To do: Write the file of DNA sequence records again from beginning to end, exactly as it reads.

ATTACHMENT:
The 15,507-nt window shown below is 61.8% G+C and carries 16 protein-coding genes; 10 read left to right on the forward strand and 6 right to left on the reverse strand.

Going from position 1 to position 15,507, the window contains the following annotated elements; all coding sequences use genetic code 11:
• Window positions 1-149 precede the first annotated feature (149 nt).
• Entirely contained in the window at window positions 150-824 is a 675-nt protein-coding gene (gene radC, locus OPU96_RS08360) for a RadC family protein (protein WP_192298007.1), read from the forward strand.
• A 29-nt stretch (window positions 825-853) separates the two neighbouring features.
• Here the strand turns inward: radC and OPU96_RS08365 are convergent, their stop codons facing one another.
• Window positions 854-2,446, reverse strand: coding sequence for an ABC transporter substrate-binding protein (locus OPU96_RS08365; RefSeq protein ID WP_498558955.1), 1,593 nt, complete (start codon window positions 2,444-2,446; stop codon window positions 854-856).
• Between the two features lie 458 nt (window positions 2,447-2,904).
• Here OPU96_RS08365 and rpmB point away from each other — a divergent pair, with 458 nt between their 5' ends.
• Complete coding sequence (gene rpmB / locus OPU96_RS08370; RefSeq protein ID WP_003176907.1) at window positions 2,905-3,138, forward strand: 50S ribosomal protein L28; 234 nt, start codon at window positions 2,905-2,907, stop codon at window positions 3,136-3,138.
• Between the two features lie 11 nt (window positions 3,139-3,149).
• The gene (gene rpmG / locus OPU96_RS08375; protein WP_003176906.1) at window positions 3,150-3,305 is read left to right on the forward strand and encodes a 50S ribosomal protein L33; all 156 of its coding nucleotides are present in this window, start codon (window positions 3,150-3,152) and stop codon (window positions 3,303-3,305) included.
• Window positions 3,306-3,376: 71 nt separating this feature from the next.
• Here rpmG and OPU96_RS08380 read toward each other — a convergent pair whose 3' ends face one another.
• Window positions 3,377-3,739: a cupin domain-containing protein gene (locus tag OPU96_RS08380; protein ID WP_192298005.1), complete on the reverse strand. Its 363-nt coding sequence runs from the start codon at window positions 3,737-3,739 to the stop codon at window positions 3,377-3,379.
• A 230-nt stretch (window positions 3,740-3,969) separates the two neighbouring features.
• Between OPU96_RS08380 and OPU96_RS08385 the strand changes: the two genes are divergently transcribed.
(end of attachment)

The 15,507-nt window shown below is 61.8% G+C and carries 16 protein-coding genes; 10 read left to right on the forward strand and 6 right to left on the reverse strand.

Going from position 1 to position 15,507, the window contains the following annotated elements; all coding sequences use genetic code 11:
• Window positions 1-149 precede the first annotated feature (149 nt).
• Entirely contained in the window at window positions 150-824 is a 675-nt protein-coding gene (gene radC, locus OPU96_RS08360) for a RadC family protein (protein WP_192298007.1), read from the forward strand.
• A 29-nt stretch (window positions 825-853) separates the two neighbouring features.
• Here the strand turns inward: radC and OPU96_RS08365 are convergent, their stop codons facing one another.
• Window positions 854-2,446, reverse strand: coding sequence for an ABC transporter substrate-binding protein (locus OPU96_RS08365; RefSeq protein ID WP_498558955.1), 1,593 nt, complete (start codon window positions 2,444-2,446; stop codon window positions 854-856).
• Between the two features lie 458 nt (window positions 2,447-2,904).
• Here OPU96_RS08365 and rpmB point away from each other — a divergent pair, with 458 nt between their 5' ends.
• Complete coding sequence (gene rpmB / locus OPU96_RS08370; RefSeq protein ID WP_003176907.1) at window positions 2,905-3,138, forward strand: 50S ribosomal protein L28; 234 nt, start codon at window positions 2,905-2,907, stop codon at window positions 3,136-3,138.
• Between the two features lie 11 nt (window positions 3,139-3,149).
• The gene (gene rpmG / locus OPU96_RS08375; protein WP_003176906.1) at window positions 3,150-3,305 is read left to right on the forward strand and encodes a 50S ribosomal protein L33; all 156 of its coding nucleotides are present in this window, start codon (window positions 3,150-3,152) and stop codon (window positions 3,303-3,305) included.
• Window positions 3,306-3,376: 71 nt separating this feature from the next.
• Here rpmG and OPU96_RS08380 read toward each other — a convergent pair whose 3' ends face one another.
• Window positions 3,377-3,739: a cupin domain-containing protein gene (locus tag OPU96_RS08380; protein ID WP_192298005.1), complete on the reverse strand. Its 363-nt coding sequence runs from the start codon at window positions 3,737-3,739 to the stop codon at window positions 3,377-3,379.
• A 230-nt stretch (window positions 3,740-3,969) separates the two neighbouring features.
• Between OPU96_RS08380 and OPU96_RS08385 the strand changes: the two genes are divergently transcribed.